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Time

Today’s one of those days I don’t feel like working. I’m just shot. It may have been an email I received this morning that struck a nerve or maybe it’s simply how overly busy, disappointed and stressed I’ve felt this week, but it’s barely past the morning as I write this and I wish I could simply go home and crawl into bed.

Maybe I haven’t had enough caffeine yet. I’ll go grab a cup of coffee after this and see if that helps. I don’t think I have any cash on me so I suppose it’ll have to be the lackluster black liquid they give us in the break rooms. It hits the spot, but reminds me of the coffee my great-grandparents used to drink when I absolutely detested the stuff. It has that strong acidic smell, the one you can’t rid yourself of even with the powered milk scattered across the counter or the synthetic sugar they try to feed you.

What I wanted to write about today was a Hobby Hole entry on the chest of drawers I’m building in my non-working hours. But it’s not as far along as I’d hoped and a dire setback from last night almost served to end the whole process. I may have come up with a viable solution while falling asleep (good ol’ hypnagogia), but I don’t think I’ll have the time to check until tomorrow morning. So I suppose that entry will have to come next week at some point.

What else is there? I’m working on the third book, of course. Not much left there to talk about, really. I’ve got tons of updates regarding The Nobodies I need to get to at some point, but I think they’ll need to wait for later this month.

Not enough time.

I’m at that point in my life where half of the people I know are going on to do great things while the other half is languishing at home thinking fondly of days gone by. I think I’m somewhere in between. I’m trying hard to break through, but it just hasn’t come yet. Unlike those others, I can’t brag about much. I’ve finished a book (two, I suppose), but to most it doesn’t matter because it’s not up on anyone’s shelf. I’ve dedicated myself to updating this week-in and week-out, but it’s certainly not paying the bills and the traffic isn’t enough to make headlines.

My cousin tried to help recently by getting me a chance with a website I know and love. I took it, and did my best, but I’ve got the feeling it wasn’t good enough. We’ll see. I don’t think I’ll hear anything more on that front.

I’m torn. I know what I want to do. What I like to do. Need to do. Write. I have a fine enough job for the moment, but it’s far from my passion. To get where I want, I need to put in more and more effort, put myself out there, take even more risks.

Like I said, not enough time.

Guess I should go get that coffee now. Then I need to edit some things and get back to writing the third book.

Sometimes I wonder about so-called starving artists. The ones who never make it during their lives but are beyond appreciated afterward. I don’t hope to be one of them, but it’s a sad thing, no? They tried so hard to feed their passion, to show the world what was inside their heads, yet no one noticed until it was too late. Until nothing more could come. What was it like for those artists at the end? Did they die in states of dark, deep depression? Or were they simply beyond the point of caring? It would be interesting to have a time machine and find out, go back and talk to them, look for advice.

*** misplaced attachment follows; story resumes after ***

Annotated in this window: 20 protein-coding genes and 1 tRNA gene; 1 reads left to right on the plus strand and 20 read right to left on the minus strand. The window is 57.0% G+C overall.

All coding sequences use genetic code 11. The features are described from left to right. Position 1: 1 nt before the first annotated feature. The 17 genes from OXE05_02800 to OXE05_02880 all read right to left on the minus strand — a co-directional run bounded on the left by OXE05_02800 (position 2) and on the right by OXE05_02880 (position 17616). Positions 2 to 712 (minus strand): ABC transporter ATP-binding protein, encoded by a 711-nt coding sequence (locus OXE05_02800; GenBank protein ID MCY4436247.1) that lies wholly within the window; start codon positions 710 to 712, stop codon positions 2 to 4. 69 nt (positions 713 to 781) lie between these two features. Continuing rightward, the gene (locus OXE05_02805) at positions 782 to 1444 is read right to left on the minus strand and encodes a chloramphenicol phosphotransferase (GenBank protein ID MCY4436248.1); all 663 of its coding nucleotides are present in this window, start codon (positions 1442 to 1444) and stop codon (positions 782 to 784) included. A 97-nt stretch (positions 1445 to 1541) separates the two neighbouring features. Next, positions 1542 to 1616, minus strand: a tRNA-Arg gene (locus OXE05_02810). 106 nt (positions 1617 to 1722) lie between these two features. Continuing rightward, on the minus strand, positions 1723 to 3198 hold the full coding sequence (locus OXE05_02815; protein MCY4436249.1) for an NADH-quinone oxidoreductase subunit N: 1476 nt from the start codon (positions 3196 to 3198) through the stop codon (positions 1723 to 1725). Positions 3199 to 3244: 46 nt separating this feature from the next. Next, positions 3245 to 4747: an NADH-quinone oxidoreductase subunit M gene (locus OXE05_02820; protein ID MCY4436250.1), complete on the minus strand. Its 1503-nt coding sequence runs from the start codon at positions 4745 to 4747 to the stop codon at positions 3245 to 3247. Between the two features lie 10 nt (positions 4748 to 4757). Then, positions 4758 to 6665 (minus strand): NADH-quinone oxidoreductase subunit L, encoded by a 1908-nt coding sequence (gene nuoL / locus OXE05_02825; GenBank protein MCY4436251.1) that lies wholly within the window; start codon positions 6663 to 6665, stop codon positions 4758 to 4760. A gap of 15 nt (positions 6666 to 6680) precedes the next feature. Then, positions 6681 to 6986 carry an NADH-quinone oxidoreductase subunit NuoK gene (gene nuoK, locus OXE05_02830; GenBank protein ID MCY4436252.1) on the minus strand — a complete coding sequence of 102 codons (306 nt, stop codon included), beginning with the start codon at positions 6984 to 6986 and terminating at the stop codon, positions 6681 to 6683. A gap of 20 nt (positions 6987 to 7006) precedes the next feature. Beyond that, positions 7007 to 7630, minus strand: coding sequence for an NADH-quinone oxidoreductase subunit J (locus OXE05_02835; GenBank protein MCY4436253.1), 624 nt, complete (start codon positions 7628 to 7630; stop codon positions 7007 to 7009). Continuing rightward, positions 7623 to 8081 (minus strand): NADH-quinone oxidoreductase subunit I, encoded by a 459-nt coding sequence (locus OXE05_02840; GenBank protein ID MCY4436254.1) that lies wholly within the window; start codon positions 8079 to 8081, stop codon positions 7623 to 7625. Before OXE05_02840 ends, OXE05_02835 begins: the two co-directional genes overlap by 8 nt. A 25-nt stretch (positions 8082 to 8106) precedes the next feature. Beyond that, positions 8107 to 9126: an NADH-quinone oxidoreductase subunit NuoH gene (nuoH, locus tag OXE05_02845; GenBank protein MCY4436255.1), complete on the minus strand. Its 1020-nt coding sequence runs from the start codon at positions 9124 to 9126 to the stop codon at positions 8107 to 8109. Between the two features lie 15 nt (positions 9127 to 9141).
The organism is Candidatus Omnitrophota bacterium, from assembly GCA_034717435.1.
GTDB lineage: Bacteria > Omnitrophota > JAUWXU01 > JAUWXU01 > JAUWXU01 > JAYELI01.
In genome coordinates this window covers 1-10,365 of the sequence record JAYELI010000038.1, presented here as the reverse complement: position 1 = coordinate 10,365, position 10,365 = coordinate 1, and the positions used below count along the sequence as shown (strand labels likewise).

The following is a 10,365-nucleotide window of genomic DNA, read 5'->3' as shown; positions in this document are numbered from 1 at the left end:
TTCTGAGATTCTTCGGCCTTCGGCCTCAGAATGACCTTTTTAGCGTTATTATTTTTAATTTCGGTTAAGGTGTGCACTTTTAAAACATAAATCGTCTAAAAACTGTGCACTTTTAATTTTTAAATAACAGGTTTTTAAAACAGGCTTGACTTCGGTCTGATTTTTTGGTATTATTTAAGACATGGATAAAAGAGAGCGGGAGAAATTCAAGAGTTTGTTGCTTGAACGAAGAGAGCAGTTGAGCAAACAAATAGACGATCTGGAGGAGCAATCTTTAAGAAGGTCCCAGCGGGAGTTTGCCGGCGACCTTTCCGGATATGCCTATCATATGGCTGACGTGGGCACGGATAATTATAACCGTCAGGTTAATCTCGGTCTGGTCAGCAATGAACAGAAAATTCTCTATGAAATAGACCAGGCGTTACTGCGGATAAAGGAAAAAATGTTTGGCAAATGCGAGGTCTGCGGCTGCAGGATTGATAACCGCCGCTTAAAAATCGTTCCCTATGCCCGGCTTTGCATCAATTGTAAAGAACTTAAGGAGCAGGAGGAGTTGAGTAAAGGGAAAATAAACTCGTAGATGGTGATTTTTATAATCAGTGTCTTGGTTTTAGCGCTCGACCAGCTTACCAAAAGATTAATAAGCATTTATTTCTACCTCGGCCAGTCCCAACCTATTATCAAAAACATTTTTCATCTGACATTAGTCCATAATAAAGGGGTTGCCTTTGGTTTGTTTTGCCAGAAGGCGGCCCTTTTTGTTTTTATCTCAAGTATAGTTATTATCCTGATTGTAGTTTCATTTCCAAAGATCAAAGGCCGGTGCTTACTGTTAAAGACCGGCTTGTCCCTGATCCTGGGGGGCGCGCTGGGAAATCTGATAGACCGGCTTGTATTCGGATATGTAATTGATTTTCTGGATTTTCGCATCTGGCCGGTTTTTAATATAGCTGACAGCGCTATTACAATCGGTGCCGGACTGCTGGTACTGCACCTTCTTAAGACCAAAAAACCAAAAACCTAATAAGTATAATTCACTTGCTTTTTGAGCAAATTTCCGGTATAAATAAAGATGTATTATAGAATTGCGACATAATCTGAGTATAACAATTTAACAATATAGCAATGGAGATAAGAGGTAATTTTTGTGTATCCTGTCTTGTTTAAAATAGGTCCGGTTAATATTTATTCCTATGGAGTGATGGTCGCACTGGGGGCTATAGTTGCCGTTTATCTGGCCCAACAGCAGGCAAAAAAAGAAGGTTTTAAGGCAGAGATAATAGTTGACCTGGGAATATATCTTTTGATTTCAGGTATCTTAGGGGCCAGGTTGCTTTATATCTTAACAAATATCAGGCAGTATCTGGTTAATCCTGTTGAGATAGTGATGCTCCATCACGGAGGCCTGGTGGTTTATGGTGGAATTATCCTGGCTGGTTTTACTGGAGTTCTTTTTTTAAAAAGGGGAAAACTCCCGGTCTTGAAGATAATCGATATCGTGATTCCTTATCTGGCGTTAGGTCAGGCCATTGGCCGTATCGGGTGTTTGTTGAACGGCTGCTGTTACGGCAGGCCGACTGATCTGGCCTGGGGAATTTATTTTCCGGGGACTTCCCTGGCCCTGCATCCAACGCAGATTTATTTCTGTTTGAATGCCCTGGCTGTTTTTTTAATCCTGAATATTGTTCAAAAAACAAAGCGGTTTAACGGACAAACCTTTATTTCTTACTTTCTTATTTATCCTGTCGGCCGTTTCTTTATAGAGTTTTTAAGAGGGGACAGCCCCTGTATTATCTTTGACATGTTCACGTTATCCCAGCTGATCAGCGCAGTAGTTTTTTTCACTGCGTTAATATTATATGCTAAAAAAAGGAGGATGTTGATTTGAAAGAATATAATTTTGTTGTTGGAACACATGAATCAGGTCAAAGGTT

Here’s the thing with time machines. Though you may travel wherever/whenever, you’re still aging. Your time is still being used. Though the time around you may no longer be a straight line, yours is. You still need to sleep, eat and shit. And though you may see as many things as you can, there still won’t be enough time to see it all. There never is.

How do we find more time?
I took a long break between this paragraph and the last to let the caffeine settle in my veins. Sadly, mostly to no avail. My Best of the Best playlist is helping some and the day’s end is drawing closer with every letter I type. Just like that, the day’s done, and though I worked hard, there’s seemingly little to show for it. I think I’m living in the wrong era.

My wife read an email aloud to me on our way home yesterday that described what it was like growing up last century, from around 1930 to 1970. Though most of it made me thankful for recent innovations that have extended our lifespans, it also made me somewhat sad as I know the perverse use of technology within our society has eroded our closest relationships. I’ve written about this before I think. I don’t want to repeat myself. Maybe it’s just me. I feel a cold distance between me and everyone I know, a vacuum longing to be filled. I think it’s been there most of my life, that distance, and I doubt it’s going anywhere soon, but I wonder what differences there would have been had I developed in an age lacking videogames and text (instant) messaging and the Internet and Microsoft Office and Google (Yahoo!) and digital downloads.

In grammar school, I had a birthday party at my house. Many of my friends were there. I think it was all guys. I think I got some Super Nintendo games to play and enjoy. But we ended up playing a game of tag/hide and seek. It was fun. I hopped a fence and sprained my ankle, though, and the party was done. I remember we dropped my friend Chris off at his house I think was on the lake. We don’t talk anymore. Maybe we’re Facebook friends, but that’s so different.

Time.

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